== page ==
Vignettes

Deleted Scenes from PERSONAL DEMONS

I wrote these as I went along, thinking they might add to the sense of impending danger and by showing the Yezer at work in people’s eeryday lives. But…um, I forgot about them, basically, and realized at one point I hadn’t put one in for over 20k words, so obviously they weren’t that useful or interesting. Still think they’re kind of fun for the above purposes, though, so enjoy.

Bernard Lerner walked out of the convenience store and across the parking lot with light, quick footsteps. Tina was waiting for him at home, the kids were having dinner with their grandparents, and there was a movie he’d always wanted to see on television, too. He whistled as he sidestepped a puddle. There hadn’t been any empty spots in the lot so he’d had to park at the strip mall across the street, but it was no bother. Bernard liked walking. Even if he didn’t nothing could put a damper on his mood tonight.

A little girl in a pink t-shirt stood next to her mother a few cars down from his. Bernard smiled. She reminded him a little of his own daughter, whom he loved very much. Even the impatient way she shifted her feet as her mother loaded their shopping bags into the trunk made him happy. His days or raising little ones might be over—Beth and Joe, Bernard’s children, were in their early teens now—but it always cheered him up to see other people’s children looking healthy and well cared for.

The little girl watched him approach, her eyes wide and cautious. Bernard started to say something, maybe “Hello, there” or “Aren’t you a pretty one,” but nothing came out. Instead something spoke to him, a voice he’d never heard before but that was still oddly familiar. It said, “kick her.”

He paused. The voice came again. “Kick her kick her KICK her do it kick her!”

Bernard didn’t think. He didn’t make a decision. All he knew was that suddenly his foot shot out and hit the little girl’s bony, hairless shin.

The girl started to cry. Her mother, whose head was buried in the trunk, popped up to stare, but Bernard was already running away, his face hot, his heart pounding. Whatever had possessed him to do such a thing? What was the matter with him?

The girl’s mother started shouting after him, dragging the girl in his direction. Bernard took one look at her red, furious face and wrenched open the door of his car. He started the engine with shaking fingers and squealed away, tears pouring down his cheeks. He’d kicked that little girl. He’d hurt a child, a sweet child, for no reason at all.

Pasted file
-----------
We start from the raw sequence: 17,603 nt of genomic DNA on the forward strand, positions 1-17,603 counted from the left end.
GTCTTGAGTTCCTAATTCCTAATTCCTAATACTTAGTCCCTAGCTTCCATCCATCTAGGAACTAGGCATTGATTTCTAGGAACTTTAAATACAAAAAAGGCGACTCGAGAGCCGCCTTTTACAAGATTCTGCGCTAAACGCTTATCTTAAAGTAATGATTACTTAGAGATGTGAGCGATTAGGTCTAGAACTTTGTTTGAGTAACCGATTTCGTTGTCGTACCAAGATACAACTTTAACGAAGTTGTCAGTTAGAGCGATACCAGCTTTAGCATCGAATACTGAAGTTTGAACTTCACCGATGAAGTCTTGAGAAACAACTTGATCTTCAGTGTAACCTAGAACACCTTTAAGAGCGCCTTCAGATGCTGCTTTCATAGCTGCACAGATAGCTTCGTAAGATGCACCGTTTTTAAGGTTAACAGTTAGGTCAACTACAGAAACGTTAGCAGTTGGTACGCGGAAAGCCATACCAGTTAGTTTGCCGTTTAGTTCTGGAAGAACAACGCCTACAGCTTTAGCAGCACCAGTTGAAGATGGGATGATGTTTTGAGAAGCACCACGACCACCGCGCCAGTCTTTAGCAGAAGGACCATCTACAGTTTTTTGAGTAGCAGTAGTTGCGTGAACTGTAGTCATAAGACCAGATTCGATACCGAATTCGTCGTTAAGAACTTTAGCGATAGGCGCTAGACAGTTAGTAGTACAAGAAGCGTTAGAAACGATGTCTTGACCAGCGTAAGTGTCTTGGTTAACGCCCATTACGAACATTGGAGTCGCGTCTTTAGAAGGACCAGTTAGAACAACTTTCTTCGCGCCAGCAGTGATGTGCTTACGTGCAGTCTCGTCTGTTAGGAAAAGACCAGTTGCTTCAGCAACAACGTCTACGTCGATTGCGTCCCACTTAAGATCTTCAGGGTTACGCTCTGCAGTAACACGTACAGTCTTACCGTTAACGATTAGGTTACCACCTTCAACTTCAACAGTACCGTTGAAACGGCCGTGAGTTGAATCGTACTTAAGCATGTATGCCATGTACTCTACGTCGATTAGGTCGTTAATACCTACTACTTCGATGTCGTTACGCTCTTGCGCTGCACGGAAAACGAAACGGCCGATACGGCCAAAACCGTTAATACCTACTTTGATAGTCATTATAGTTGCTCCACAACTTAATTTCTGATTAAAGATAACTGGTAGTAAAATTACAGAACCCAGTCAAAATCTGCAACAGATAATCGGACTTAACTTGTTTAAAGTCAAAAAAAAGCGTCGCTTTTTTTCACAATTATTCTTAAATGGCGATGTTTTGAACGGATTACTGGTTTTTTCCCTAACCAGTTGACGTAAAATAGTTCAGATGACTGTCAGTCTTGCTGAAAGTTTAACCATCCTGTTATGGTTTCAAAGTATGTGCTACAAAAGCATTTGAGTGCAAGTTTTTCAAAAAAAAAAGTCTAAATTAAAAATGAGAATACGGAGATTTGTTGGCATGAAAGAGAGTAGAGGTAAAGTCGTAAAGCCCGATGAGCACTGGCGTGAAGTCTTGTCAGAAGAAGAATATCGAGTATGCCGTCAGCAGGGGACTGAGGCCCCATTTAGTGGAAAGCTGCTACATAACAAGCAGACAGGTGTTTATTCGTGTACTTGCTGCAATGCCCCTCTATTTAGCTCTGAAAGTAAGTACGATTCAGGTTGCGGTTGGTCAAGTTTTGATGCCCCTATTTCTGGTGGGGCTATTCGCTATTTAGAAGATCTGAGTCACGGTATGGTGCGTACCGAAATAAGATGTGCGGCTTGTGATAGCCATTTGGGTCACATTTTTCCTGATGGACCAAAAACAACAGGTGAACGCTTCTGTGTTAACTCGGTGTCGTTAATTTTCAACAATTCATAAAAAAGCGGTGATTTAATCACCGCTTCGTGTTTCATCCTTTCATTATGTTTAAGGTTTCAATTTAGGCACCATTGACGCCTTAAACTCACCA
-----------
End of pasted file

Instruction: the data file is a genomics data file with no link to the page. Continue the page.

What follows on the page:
She’d made a face at him, he decided. She’d made a face or she’d been about to make a face, or maybe she’d said something rude that he didn’t hear but his subconscious mind heard it. Maybe she’d deserved to be kicked.

By the time he was home, he almost believed it. With effort he shook off the last of his shame. It was over now. The girl was fine. He hadn’t really hurt her, anyway, not really. Kids were resilient. Maybe she’d have a bruise, and a story her mother would probably laugh about in later years.

The girl was fine. So was Bernard. He picked up the bottle of wine from the convenience store and headed inside to watch a movie with his wife. After all, it wasn’t every night they had the house all to themselves…

Andrea Finnegan hit the button on her phonebox. “Thank you for calling TNB, this is Andrea, how many I assist you?”

The man’s voice was deep and pleasant. “Hi Andrea, I have a question about my account.”

Andrea took his information, her fingers flying over the keys as she brought up his details on her computer screen. Her glance shifted to the picture on her desk. How she loved to look at Sheepers’ lovely little puppy face every day! Getting a dog had been a wonderful idea.

“Okay, Mr. Jakes,” she said. “What was your question?”

Something bumped into her chair, hard. Andrea’s stomach slammed into the edge of her desk. She started coughing before she could hit the Mute button.

“Andrea, are you okay?” The concern in Mr. Jakes’ voice made her feel a little better, but not much. Damn that Christine Vale. She was so careless. So clumsy. So…well, so wide. Andrea didn’t like to say things about people, but that Christine Vale needed to lose some weight. This was the third time this week she’d pushed out her chair, stood up, and rammed Andrea’s seat.

“I’m sorry, Mr. Jakes,” Andrea said, glaring at Christine’s receding backside making its heavy way up the aisle. “Frog in my throat.”